Overcoming Objections to Injections
Diabetes Injections -- Myth Versus Reality
Needle anxiety is often a learned response. One painful vaccination or shot in childhood can lead to a distrust of needles.
With today's new delivery systems -- which include spring-loaded syringes and pens -- the needle isn't nearly as daunting as many people imagine. "Years ago, when I first started in diabetes, the insulin injections were truly painful and difficult to administer," Henry says. "Now the needles have become so ultra thin and fine, and you almost can't feel them when they go in."
The higher the gauge is, the thinner the needle. The typical needle used to inject insulin is a 31-gauge, which Sisson says is about the width of a tiny speaker wire.
Another element to the fear is misperception -- believing that having to take insulin injections is a sign that you've failed at controlling your diabetes. "In the past when a type 2 diabetic went on insulin, it usually was when things got really bad. So people associate going on insulin with being in really bad shape," Henry says.
Some patients even think that insulin itself causes complications, an idea they've learned from watching friends and relatives with poorly controlled diabetes. Sisson has heard comments like, "If I start insulin, then that means I'm going to go blind, have to go on dialysis, and you're going to have to cut off my legs." In reality, insulin injections can help you control your diabetes so your blood sugar doesn't get high enough to cause these complications.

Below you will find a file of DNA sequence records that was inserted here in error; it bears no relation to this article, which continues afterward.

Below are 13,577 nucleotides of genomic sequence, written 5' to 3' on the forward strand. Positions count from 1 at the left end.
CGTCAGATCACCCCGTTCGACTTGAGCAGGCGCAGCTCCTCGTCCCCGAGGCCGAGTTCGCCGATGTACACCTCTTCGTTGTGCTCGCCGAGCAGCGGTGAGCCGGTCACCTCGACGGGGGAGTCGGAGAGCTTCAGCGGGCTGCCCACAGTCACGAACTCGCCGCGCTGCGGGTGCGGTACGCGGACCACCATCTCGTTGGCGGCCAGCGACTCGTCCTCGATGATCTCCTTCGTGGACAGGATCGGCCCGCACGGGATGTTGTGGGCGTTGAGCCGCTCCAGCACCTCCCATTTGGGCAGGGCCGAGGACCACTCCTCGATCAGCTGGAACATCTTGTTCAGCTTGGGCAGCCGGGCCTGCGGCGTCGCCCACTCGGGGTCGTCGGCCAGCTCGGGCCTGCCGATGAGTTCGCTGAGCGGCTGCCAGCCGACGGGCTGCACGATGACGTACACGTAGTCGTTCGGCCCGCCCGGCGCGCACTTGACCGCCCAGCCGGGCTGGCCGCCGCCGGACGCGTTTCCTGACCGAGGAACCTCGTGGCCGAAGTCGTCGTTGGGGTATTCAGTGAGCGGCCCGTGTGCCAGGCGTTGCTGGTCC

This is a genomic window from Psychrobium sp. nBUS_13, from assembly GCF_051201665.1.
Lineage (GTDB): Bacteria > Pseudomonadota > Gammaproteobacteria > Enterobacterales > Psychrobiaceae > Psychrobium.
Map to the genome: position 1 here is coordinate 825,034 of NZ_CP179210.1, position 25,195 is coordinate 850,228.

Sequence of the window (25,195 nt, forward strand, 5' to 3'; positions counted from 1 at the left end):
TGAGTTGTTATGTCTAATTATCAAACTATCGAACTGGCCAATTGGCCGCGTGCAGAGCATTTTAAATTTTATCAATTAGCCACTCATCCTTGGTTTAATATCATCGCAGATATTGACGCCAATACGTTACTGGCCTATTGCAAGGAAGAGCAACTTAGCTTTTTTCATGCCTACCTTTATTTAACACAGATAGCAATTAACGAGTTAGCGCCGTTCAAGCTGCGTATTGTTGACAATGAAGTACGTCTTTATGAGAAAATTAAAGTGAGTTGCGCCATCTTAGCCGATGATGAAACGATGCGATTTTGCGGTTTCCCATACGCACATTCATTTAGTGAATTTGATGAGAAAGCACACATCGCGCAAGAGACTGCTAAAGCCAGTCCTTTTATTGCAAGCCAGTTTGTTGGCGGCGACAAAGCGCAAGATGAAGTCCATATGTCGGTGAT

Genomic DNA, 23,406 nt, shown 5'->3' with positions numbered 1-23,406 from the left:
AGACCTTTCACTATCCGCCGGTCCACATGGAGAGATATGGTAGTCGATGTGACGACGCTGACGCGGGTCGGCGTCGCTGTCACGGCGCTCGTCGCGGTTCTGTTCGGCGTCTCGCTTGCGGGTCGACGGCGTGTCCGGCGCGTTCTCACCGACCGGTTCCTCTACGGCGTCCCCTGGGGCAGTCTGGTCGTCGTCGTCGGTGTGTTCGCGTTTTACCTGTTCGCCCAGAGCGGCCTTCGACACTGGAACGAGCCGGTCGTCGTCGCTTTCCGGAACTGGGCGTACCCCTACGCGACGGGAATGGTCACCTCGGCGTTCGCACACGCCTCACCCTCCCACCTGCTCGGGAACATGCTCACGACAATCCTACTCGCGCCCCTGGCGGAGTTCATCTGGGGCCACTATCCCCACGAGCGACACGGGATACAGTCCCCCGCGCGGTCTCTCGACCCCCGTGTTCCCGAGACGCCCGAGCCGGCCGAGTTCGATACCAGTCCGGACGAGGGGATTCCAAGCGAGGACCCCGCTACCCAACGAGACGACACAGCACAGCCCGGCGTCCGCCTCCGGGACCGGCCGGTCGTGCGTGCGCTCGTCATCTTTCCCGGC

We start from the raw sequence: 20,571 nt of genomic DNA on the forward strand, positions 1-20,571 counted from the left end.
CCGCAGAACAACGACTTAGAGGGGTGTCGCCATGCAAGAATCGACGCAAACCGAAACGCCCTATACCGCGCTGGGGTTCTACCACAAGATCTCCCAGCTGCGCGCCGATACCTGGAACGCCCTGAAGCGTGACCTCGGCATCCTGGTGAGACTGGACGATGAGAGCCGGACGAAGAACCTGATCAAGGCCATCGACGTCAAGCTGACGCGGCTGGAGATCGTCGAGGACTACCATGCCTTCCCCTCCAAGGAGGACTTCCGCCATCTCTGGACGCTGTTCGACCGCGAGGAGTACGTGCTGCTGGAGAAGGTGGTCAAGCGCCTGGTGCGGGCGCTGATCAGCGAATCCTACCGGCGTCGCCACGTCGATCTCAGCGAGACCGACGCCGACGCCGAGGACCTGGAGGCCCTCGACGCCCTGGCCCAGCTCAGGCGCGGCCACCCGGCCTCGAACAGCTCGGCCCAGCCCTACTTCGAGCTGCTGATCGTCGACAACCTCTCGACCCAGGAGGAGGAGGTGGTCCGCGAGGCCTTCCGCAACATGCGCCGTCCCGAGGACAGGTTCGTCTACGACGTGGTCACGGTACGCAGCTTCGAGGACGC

Making Injections Easier
Sisson and other diabetes educators guide patients through the process of giving an injection step by step to make it easier and less frightening. "We do a demonstration. I do a step -- and then the patient repeats that step with their own insulin syringe," he says. "What patients find is that this isn't as overwhelming as they thought it was."
To make the process easier and less painful, Sisson recommends injecting in the abdomen, where a layer of fat under the skin acts as a cushion. Insulin is also absorbed more quickly from the abdomen than from the arms or legs. Injecting there every time ensures that the insulin is delivered to the bloodstream at a consistent speed.
To minimize discomfort, Sisson advises patients to inject themselves at least two fingers'-length away from their bellybutton and pinch the skin on their stomach. "Just the process of pinching the skin up actually desensitizes the skin so you don't feel it," he says. Sisson also recommends alternating injection spots, because insulin can promote the growth of fat cells. Over time, if you keep injecting yourself in the same spot you could develop a fatty lump in that area.
Buffington has learned which areas on her abdomen cause her the least pain, and she's gotten used to the idea of injecting herself. "Once I did it a few times I realized, this isn't so bad after all," she says. "Most of the time I don't even feel it."
Her fear of diabetes complications also made it easier to overcome her fear of using needles. "I knew I had to do it. I knew how important it was," she says. "All I kept thinking about were the complications that could happen if I don't get this under control. Sticking a little needle in is nothing compared to losing your eyesight."